lothianwilly71 likes this.
  10. Jethro
    Joined: Mar 5, 2001
    Posts: 1,511

    Jethro
    ALLIANCE MEMBER

    I know mufflers are cheap to buy but building your own is satisfying! The sound is your own , like making a musical instrument.
    Those VOE mufflers are next level! Years ago I was trying to find some for a 70 Pontiac Lemans convertible that I had. I went to the GM dealer with the page from the shop manual that they were in and the parts guy just looked at me and said "don't make them anymore!" He couldn't care less , I was hoping that he'd go " yeah they got a bunch in XYZ warehouse I can have a set tomorrow" Fat chance....oh well.
     
  11. chevy57dude
    Joined: Dec 10, 2007
    Posts: 5,771

    chevy57dude
    Member

    [​IMG]
    Not as crafty as you guys. But these work well.
     
  12. Nice job, this just proves that there are no limits in building hot rods or customs. HRP
     
    Last edited: Dec 8, 2018
  13. 6sally6
    Joined: Feb 16, 2014
    Posts: 1,261

    6sally6
    Member

    I give up.............what's a VOE muffler?!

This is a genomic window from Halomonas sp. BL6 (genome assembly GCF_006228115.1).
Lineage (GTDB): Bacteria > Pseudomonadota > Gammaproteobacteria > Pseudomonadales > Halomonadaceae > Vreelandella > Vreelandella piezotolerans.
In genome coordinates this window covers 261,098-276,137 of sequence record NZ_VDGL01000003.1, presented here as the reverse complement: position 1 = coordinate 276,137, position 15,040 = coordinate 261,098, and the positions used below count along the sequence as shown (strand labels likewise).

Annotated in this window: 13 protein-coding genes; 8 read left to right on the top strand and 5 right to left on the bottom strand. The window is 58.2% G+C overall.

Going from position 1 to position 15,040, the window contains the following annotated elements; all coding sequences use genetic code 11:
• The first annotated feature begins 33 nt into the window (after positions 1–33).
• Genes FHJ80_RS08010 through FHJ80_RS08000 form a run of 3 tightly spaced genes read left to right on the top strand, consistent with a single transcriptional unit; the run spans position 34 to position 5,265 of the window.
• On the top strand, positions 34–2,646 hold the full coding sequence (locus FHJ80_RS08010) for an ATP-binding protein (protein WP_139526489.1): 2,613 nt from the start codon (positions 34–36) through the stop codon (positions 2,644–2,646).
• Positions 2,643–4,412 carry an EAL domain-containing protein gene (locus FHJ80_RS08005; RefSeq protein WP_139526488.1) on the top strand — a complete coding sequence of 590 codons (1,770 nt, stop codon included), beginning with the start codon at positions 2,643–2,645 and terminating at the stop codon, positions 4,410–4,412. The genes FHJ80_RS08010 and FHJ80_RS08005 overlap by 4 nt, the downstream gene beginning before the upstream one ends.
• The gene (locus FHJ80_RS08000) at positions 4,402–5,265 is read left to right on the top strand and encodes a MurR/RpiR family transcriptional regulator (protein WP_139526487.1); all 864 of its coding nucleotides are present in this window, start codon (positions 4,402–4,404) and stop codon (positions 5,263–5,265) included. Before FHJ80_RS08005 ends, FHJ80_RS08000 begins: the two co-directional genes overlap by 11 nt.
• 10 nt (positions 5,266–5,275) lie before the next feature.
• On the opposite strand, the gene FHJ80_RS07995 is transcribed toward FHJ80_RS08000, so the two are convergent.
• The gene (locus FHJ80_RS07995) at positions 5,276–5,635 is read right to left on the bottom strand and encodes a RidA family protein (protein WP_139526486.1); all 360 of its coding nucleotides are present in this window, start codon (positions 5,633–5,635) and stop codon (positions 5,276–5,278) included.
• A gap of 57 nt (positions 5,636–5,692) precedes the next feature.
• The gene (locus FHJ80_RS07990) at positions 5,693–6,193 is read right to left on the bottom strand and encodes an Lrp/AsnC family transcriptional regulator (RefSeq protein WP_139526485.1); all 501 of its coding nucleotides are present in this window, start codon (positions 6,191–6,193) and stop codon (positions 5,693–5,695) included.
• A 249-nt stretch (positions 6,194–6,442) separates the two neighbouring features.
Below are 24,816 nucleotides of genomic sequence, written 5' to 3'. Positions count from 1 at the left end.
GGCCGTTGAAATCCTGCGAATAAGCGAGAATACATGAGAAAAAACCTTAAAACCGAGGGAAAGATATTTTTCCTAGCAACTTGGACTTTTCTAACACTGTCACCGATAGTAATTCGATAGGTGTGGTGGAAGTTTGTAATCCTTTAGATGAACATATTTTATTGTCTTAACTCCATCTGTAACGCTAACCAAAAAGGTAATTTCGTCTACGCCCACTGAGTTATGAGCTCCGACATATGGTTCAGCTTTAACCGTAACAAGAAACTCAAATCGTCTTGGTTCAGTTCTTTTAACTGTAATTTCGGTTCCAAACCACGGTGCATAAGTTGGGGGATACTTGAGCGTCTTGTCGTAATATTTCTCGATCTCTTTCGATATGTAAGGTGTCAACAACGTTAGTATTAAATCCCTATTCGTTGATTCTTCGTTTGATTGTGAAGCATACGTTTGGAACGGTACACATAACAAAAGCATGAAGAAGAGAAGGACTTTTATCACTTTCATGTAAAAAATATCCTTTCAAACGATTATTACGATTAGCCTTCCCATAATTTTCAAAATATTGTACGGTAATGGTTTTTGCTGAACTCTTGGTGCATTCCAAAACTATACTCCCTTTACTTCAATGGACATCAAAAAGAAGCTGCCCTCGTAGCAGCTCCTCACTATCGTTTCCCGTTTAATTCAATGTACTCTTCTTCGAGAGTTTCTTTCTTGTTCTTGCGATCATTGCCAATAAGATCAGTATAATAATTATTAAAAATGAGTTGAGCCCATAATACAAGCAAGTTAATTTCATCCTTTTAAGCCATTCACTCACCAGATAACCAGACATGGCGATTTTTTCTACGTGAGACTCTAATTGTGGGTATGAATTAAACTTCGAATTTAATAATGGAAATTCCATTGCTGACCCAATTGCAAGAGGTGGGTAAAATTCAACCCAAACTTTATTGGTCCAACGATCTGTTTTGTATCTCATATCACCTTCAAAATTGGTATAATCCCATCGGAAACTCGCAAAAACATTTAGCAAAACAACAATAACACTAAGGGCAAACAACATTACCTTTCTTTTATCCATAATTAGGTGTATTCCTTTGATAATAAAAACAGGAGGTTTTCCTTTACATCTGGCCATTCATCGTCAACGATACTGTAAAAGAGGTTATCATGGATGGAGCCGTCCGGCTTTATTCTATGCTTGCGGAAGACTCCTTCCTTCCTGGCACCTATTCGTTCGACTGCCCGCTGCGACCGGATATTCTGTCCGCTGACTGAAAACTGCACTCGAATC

6sally6
     
  14. Hey, Ebb, think I know the answer, but like to hear it from you. What is/are the reason/reasons you build your own?
    Super work, btw.

    Ben
     
  15. patzfab
    Joined: Dec 30, 2008
    Posts: 157

    patzfab
    Member
    from Canada

    My guess is vacuum operated exhaust, or environment or ?
     
  16. Ebbsspeed
    Joined: Nov 11, 2005
    Posts: 5,137

    Ebbsspeed
    ALLIANCE MEMBER

    If you thought the answer would be "because I can" then you would be correct. There's some satisfaction in seeing the finished product, and then hearing it work every time I run the machine.
     
  17. X-cpe
    Joined: Mar 9, 2018
    Posts: 998

    X-cpe

    Not too hard. Block of wood, long drywall screws, hole saws and a half round file. Hole saw the core plug OD in the block of wood. Cut the block in half through the hole. Screw the halves back together clamping the core plug in the hole. Clamp the assembly to the drill press or clamp it in a vice and hole saw the hole in the core plug. Dress the hole to final size with the file.

    I wish I had seen his earlier. I wanted a set of lower profile mufflers to tuck up under my channeled coupster. Wound up buying a set of glasspacks, cutting the end caps off, flattening the outer tubes and hammer forming a set of new oval end caps.( 2 3/4" tall 2 1/2" in and out) Budgets are a bitch.
     
    brEad likes this.
  18. X-cpe
    Joined: Mar 9, 2018
    Posts: 998

    X-cpe

    And even if it doesn't work like you thought it should, you have figured out processes that can be used to fabricate other things as well.
     
  19. Not exactly what I expected. Close. And a good reason that I often employ. The main reason for the "hopped up " 263 I did.

    Was expecting sound preference. Or "looks" on the bike.

    Ben
     
  20. VOETOM
    Joined: Aug 6, 2006
    Posts: 259

    VOETOM
    Member
    from MO

    Ebbspeed, your's sound awesome!